In 1999 – when I was eleven years old – my family was to be deported. At the time, none of us could really imagine living in Korea. We were at home in Germany, in Aachen. So we looked for ways and possibilities to stay in Germany. During this time I was often asked why we didn’t want to “go back”.
My response was as brief as it was indignant:
“But why? I’m Öcherin!”
This one sentence perfectly sums up why I am politically committed to Aachen: I am an Öcherin.
I left Aachen every now and again. To Düsseldorf, the USA, Korea, Gütersloh and Berlin. I was always drawn back to Aachen.
Nowhere have I felt more at home than here.
Over the years I have noticed that we Öcher have a slight tendency to have a very special “local pride”. And at least for me, this takes on somewhat missionary traits now and then.
Like when I run all over town to send a friend crumble rolls from literally every Aachen bakery. So that they also have a real basis for comparison. Or when I buy a flat cake with cherry, apricot, German rice, Belgian rice and cherry on rice, because my colleagues in Düsseldorf have never eaten anything like it.
Or when I drag visitors through the ENTIRE city, so that they not only learn where the devil lost his thumb, but also hear about the market woman on the Lousberg and the ring at the Frankenburg, meet the Bahkauv and see with their own eyes where Monulphus and Gondulphus rattled through Aachen.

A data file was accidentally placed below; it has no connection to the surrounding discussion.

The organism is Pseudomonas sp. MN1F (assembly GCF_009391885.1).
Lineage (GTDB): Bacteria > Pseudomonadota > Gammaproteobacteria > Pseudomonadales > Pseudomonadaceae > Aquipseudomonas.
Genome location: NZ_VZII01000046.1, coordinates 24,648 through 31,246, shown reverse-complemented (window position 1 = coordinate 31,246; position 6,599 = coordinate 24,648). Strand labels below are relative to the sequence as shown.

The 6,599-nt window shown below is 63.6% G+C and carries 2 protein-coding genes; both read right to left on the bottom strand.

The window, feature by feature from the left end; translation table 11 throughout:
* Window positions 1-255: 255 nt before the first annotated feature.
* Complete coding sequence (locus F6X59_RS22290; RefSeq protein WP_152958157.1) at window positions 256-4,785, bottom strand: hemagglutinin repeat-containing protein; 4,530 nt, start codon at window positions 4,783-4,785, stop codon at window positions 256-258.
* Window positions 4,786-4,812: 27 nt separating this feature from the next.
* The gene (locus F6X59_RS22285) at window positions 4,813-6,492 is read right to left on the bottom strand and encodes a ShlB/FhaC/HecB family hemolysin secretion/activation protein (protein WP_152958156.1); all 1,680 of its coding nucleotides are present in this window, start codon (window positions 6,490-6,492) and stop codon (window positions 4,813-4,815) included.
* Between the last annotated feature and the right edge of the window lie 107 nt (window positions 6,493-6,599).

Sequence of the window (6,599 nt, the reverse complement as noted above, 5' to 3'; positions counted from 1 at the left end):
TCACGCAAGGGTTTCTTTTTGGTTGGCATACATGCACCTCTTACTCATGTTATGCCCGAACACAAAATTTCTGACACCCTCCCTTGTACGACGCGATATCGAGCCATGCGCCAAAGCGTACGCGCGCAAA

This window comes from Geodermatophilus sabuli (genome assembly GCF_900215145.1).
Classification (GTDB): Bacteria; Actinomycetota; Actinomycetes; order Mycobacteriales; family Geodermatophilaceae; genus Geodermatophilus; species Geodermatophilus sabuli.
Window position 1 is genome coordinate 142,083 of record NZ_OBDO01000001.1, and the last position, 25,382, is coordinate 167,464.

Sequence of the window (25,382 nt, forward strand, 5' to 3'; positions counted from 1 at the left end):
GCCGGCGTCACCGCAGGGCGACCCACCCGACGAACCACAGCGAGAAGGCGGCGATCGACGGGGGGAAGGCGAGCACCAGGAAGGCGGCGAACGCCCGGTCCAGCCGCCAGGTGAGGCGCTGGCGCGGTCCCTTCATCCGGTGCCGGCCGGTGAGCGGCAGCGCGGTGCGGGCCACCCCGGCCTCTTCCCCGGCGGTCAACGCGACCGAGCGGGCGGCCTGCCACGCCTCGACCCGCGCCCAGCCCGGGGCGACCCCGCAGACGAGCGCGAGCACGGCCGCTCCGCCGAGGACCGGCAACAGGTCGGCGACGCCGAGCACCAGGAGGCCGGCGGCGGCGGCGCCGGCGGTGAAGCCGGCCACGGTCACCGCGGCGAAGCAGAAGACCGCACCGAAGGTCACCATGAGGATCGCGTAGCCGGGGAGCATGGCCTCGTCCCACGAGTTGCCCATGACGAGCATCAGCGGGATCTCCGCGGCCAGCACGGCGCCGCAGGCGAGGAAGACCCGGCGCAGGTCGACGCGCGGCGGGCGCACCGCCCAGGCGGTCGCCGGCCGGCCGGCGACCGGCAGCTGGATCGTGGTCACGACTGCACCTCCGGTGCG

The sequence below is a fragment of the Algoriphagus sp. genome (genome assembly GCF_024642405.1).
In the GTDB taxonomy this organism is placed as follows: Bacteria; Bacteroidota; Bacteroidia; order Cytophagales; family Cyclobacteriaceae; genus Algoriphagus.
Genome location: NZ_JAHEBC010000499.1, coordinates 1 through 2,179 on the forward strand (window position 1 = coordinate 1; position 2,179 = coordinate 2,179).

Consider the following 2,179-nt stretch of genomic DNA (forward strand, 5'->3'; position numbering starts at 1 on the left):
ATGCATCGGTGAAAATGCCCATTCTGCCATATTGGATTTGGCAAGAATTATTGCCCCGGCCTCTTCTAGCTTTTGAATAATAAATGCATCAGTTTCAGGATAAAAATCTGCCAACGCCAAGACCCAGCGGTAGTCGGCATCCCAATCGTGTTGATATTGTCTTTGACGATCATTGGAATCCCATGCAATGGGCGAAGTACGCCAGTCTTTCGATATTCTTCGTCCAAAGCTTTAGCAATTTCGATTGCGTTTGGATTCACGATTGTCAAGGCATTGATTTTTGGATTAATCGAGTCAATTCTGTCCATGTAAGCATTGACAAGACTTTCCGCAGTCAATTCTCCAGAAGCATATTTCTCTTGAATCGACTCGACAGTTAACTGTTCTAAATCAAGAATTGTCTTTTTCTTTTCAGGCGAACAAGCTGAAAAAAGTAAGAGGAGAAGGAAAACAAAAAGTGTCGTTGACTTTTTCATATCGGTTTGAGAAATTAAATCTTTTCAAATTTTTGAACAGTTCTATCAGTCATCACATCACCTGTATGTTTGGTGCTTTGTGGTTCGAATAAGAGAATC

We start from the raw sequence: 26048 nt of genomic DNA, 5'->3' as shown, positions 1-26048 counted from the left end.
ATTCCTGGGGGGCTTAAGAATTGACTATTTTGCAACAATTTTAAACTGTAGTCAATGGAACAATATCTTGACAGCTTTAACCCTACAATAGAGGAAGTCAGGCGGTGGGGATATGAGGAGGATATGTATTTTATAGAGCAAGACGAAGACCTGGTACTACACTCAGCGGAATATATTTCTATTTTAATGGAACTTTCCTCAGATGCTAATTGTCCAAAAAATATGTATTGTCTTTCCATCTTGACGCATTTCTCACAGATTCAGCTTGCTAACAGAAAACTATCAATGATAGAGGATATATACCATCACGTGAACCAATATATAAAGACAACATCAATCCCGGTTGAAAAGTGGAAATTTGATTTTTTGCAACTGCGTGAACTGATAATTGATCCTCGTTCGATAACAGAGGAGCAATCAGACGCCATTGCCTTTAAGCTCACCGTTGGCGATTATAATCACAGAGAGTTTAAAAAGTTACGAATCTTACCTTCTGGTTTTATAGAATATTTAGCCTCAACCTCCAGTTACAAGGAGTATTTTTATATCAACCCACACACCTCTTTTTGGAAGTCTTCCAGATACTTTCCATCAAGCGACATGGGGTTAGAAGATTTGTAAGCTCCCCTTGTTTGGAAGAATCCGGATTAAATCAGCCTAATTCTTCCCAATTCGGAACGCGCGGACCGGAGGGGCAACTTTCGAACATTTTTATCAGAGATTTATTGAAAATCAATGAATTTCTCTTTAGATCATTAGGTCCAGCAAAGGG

But what I like most about Aachen and its people is the special bond between them. The Klenkes as a sign of recognition among Aachener:innen in foreign countries is the best example of this.
I want Aachen to remain a city that welcomes everyone and is home to many.
And I want to give something back to the people and the city that gave me a home and an identity from an early age:
I would like to introduce you to Aachen as a city. There is so much to tell about Aachen. Much more than would be possible here.
Therefore, I will limit myself to five topics: Legends about Aachen. Science. The food and sports in Aachen. And the history of Aachen. Of course, I can only present a few highlights at a time. As I said: There is so much to tell about Aachen…
The devil appears in almost all legends and tales about Aachen, including the most important one, the legend of Aachen Cathedral.
When the people of Aachen built their famous cathedral, they eventually ran out of money. Therefore, they made a pact with the devil: The devil promised the people of Aachen the money to build the cathedral in exchange for the first living soul to enter the cathedral after its completion. The devil, of course, reckoned with a human soul.
However, the people of Aachen were able to outwit him. When the cathedral was finished, the devil lay in wait inside. The people of Aachen then chased a she-wolf into the cathedral, the devil pounced on her and tore her soul from her body. Only afterwards did he realize that he had been deceived and that he had not received a human soul. Furious, he stormed out of the cathedral and slammed the heavy front door of the church. From this, the door bore a crack, which can still be seen today. And the devil was so enraged that his thumb got stuck in one of the door handles and got ripped off.
The devil’s thumb is still there. As you can see from the photo, you can still see and feel it today… Try it out for yourself if you are ever in Aachen.